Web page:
by Gail Marsh
Assistant city editor
CLARKSBURG -- Working as a reporter, I've run into a lot of people who are a real asset to their places of business.
You've met them -- that one person you can call when you really need to know something or you need to know where you can find something out. The type of person about whom everyone else can say, "Yeah, call them, they'll know."
Jim Harris is that type of person -- to the max.
Jim is the county administrator, with oversight of all the actions of the Harrison County Commission and the 70 employees who work for the commission. He facilitates commission meetings, creating the agendas and handles all correspondence, something he does with apparent ease.
I spent just a half hour with him on Thursday to do the interview, and we were interrupted by one television reporter, at least four phone calls and one soon-to-be-sworn-in commissioner. And that was during Jim's lunch hour.
People depend on Jim for good reason -- he's done this job for a number of years and understands the ins and outs of county government. He has confidence in his ability to do his job, so he's quick to give straight-forward answers. I appreciate that.
I learned that Jim grew up in Anmoore, and except for a short time, has lived there all his life. I also learned that government administration was not his first career.
"Right out of high school I joined the Anmoore Fire Department. My oldest brother was a member and was in the first class to become a paramedic.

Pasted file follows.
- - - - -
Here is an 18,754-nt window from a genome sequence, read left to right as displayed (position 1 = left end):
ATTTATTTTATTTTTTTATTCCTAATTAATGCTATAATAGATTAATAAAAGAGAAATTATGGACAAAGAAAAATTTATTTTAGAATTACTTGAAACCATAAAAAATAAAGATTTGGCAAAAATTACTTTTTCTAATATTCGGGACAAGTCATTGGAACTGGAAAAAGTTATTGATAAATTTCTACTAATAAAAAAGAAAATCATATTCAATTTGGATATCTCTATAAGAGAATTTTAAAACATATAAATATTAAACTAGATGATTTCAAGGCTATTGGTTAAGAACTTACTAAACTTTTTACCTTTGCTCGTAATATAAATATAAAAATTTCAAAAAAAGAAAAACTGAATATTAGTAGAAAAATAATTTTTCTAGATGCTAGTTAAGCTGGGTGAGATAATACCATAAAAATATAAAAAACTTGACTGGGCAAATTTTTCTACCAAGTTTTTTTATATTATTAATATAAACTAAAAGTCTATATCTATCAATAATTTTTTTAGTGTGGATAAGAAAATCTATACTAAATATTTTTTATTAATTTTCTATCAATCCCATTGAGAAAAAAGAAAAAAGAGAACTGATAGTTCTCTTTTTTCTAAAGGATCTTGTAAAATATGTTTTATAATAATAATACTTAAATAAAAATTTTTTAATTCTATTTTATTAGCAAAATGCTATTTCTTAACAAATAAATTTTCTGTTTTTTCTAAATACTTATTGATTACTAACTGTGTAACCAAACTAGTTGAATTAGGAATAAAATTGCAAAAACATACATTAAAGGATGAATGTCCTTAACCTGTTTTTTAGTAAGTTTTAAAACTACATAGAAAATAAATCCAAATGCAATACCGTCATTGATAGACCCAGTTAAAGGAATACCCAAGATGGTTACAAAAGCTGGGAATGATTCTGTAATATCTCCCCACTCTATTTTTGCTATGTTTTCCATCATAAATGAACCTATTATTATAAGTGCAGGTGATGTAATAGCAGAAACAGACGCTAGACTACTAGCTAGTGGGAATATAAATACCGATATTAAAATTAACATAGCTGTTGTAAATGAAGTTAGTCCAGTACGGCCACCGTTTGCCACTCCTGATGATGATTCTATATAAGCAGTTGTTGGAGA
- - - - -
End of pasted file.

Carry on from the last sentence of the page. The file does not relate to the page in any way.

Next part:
"The department got an ambulance back in 1975, and you have to be an EMT to be on it. I took the training and just fell in love with giving care to folks," he said.
Jim also became a certified paramedic. He talked about growing up quickly in the work after a tragedy struck.
"We were so young and had to bury one of our own, Kevin Hall. I think of him often. He was going out on a call and fell and broke his neck. There was nothing anyone could do. We still pay tribute to him every year at our annual awards banquet," he said.
Jim became a dispatcher for the former county Bureau of Fire and Rescue in 1977. The office used to be at the Bridgeport Fire Department. It then moved to a building near Summit Park and then to the Perry Mines facility.
Jim said his first title was "fire alarm operator trainee." He said he became senior operator and "worked through all the rank stuff," eventually becoming 911 coordinator.
He helped to set up what he called "his baby," the enhanced 911 system in 1988. When the bureau began taking police calls it became the Bureau of Emergency Services, and is now located in Nutter Fort.
Jim has held his current position since 1991, and said he still enjoys the work because he does something a little different each day. Until Tom Keeley's resignation, he had only seen one change in commissioners, when Frank Lopez was replaced by Roger Diaz.
"I feel like I'm in a position to help people access the system of government. I field a lot of calls and wind up being the first point of contact, but I help people to get what they need," he said.
What does he remember most? Like many people, the flood of '85.
"That was such a major event, and things really went very well for the bureau. We learned some things from that time as well," he said.
I only asked for a half hour of Jim's time, so I never got to ask him about his outside interests or his family. He was back on the phone when I left.
He did tell me he was going to Alexandria, Va., on Monday for training. So if you have any business at the courthouse, I recommend you wait until Tuesday.
Assistant City Editor Gail Marsh can be reached at 626-1447 or by e-mail at firstname.lastname@example.org.